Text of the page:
Kanye West & Kid Cudi – Kids See Ghosts
Whatever your opinion of Kanye West is, you can’t deny that he has made some great music. The enigmatic figure, love him or hate him, loathe his manipulation of the media and outspoken personality, his relationship with Kim Kardashian, he’s an artist who has consistently released good music, whilst pushing boundaries and often changing perspectives. On ‘Kids See Ghosts’ he is joined by long-term collaborator Kid Cudi, who like Kanye is returning to music after battling depression.
Escapism is an important part of life. Whether that comes from sport, film, art or something else, the escape from the daily rigmarole of work and routine can often be the release that we need. Nothing embodies that notion of escaping the reality more than psychedelic rock, the captivating imagery, and the wandering larger than life sounds, the grandiose vocals and lyrics, it’s a genre bursting with imagination and other-worldliness.
A little over two years ago I had the pleasure of interviewing Rag’n’Bone Man at The Joiners in Southampton. He was touring his latest EP, ‘Disfigured’, and was preparing for another sold out show.
As I walked to the venue I remember being very nervous, it was my first ever face-to-face interview and I was unsure what to expect. The interview time was arranged a few hours before the opening of the doors, so my first task was to figure out how to get in… After a few trial and errors I found a fire escape round the back and to the side, this was my opening. Rory and his team were in a meeting, discussing various subjects about the night ahead. After an awkward hello and a brief explanation of what the hell I was doing there, it was established that an interview had been scheduled… Rory abruptly came over with a beaming smile and introduced himself. All the nerves and built up tension that I had been feeling slowly eased away, as we entered into deep conversations about his roots in the hip-hop scene in Brighton with Rum Committee, attending open mics at Slipjam B and forming friendships with local MCs and DJs. Speaking fondly of his time in Brighton, he explained how he quickly became embedded in the hip-hop community.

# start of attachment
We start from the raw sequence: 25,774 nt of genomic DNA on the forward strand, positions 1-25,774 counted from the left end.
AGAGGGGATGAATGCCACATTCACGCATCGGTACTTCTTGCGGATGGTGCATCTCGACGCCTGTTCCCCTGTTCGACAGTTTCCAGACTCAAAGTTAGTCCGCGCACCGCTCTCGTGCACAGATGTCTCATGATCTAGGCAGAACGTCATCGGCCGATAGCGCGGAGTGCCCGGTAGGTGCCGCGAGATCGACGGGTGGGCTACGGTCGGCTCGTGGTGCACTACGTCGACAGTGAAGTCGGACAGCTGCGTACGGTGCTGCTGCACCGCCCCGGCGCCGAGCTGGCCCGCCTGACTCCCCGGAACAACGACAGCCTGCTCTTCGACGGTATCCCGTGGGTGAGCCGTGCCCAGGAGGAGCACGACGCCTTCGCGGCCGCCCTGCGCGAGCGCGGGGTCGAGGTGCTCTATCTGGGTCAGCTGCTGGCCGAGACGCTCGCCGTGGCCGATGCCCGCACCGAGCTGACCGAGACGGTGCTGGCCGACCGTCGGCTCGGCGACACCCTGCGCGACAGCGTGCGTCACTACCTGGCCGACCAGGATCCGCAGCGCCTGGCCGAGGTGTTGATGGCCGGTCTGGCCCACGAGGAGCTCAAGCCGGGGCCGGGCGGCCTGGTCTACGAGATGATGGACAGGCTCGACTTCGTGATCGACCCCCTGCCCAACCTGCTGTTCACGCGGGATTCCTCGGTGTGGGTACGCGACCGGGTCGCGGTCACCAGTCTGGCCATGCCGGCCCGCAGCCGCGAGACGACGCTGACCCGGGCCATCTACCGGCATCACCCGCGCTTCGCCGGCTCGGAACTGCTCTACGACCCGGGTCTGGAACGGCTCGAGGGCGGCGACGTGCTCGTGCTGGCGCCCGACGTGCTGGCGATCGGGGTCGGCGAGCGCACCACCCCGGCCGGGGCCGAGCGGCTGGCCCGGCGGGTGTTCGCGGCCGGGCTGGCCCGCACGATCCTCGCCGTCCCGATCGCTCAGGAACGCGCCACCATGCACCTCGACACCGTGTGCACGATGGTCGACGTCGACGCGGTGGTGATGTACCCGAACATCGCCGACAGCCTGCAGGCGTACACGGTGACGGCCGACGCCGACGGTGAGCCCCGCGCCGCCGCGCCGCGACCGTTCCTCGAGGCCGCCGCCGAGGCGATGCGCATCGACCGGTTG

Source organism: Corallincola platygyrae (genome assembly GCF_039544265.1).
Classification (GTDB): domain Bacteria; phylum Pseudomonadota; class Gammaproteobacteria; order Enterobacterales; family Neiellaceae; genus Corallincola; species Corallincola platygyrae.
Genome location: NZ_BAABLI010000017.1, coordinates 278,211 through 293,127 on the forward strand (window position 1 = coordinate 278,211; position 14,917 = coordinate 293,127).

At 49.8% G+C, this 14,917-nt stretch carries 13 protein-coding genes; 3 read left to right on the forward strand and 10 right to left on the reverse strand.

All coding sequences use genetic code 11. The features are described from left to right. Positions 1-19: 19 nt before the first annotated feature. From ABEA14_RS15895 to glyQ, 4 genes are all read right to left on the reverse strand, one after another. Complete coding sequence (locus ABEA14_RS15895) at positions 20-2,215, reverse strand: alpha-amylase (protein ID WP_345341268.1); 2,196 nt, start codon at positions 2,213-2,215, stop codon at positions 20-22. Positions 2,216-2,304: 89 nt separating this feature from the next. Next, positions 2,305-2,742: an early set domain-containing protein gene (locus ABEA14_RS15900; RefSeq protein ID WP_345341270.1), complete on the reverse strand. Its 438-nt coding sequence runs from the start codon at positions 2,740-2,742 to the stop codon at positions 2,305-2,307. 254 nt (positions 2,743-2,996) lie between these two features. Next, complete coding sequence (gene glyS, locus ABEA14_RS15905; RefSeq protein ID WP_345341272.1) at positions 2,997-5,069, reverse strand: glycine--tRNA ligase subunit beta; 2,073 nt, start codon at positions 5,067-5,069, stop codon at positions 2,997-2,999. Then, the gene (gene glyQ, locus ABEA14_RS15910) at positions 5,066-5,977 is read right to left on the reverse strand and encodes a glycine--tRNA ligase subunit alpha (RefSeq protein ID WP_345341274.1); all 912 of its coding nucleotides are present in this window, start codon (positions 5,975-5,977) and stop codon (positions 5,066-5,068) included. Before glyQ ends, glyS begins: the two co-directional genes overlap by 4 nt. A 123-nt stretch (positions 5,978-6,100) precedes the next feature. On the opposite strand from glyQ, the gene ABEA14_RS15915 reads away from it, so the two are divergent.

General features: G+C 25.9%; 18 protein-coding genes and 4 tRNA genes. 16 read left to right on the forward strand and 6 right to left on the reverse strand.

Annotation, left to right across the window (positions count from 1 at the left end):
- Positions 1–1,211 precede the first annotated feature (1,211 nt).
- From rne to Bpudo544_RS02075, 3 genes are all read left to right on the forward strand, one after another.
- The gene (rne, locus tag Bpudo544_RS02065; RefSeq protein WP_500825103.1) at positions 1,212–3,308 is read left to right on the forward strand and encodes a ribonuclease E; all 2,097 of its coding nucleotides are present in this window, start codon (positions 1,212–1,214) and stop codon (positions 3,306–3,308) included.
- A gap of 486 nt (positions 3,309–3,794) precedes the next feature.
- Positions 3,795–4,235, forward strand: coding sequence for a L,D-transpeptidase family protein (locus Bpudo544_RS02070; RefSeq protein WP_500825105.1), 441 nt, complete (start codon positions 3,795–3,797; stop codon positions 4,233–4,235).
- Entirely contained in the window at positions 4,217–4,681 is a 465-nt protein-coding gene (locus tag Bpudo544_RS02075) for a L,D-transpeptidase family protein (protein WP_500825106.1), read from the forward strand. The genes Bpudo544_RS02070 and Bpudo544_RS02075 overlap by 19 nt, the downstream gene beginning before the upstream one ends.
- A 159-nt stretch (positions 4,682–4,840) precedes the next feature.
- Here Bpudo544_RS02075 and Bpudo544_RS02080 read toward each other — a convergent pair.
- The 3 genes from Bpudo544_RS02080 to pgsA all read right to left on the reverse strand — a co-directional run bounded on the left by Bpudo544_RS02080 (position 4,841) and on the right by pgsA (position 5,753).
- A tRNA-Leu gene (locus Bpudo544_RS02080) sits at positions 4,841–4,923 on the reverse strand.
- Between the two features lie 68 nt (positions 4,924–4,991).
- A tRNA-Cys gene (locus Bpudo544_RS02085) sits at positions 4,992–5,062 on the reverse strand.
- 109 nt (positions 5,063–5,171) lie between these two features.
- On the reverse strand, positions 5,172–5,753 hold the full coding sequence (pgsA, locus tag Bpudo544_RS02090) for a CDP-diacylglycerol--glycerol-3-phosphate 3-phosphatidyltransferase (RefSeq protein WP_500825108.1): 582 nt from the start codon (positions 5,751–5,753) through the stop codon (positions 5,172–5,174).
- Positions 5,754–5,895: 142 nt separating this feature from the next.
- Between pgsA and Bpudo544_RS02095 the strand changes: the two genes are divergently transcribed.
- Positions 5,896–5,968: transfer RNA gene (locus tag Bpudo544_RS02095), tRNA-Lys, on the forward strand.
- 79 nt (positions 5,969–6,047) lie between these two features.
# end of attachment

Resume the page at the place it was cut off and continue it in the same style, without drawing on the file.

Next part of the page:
Faze Miyake steps into the spotlight on his self-titled debut album, bringing everything we love about his weekly Rinse FM shows and previous productions into one beautifully crafted body of work. Its woozy bass driven style of beats, twisting and turning from dubstep to grime, make for a chilling and sharp listen. Winter is coming and Faze Miyake will be your soundtrack.
Little Simz is one of the few rappers in the UK who currently could handle the beat on opener ‘The Nest’, its switch up in styles and wonky beat patterns displays Faze Miyake at his very best. Little Simz moves and adapts to the beat, as she impeccably varies her boisterous flow, boasting and flaunting her highly impressive rapping abilities. When second track ‘Burciaga’ kicks in with an equal amount of swirling body shuddering bass lines it’s clear a journey will commence. ‘Ice Cold’ and ‘Below Me’ show the versatility that Miyake offers; on the one hand you’ve got the frosty vocals of Inga Copeland layered over a truly chilling instrumental on ‘Ice Cold’, and then you’ve got the frenetic trap inspired ‘Below Me’, with Chicago rapper Sasha Go Hard featuring on the track. Instrumental song ‘Ocean Drive’ is placed in between the two contrasting styles and provides the perfect transition between the two.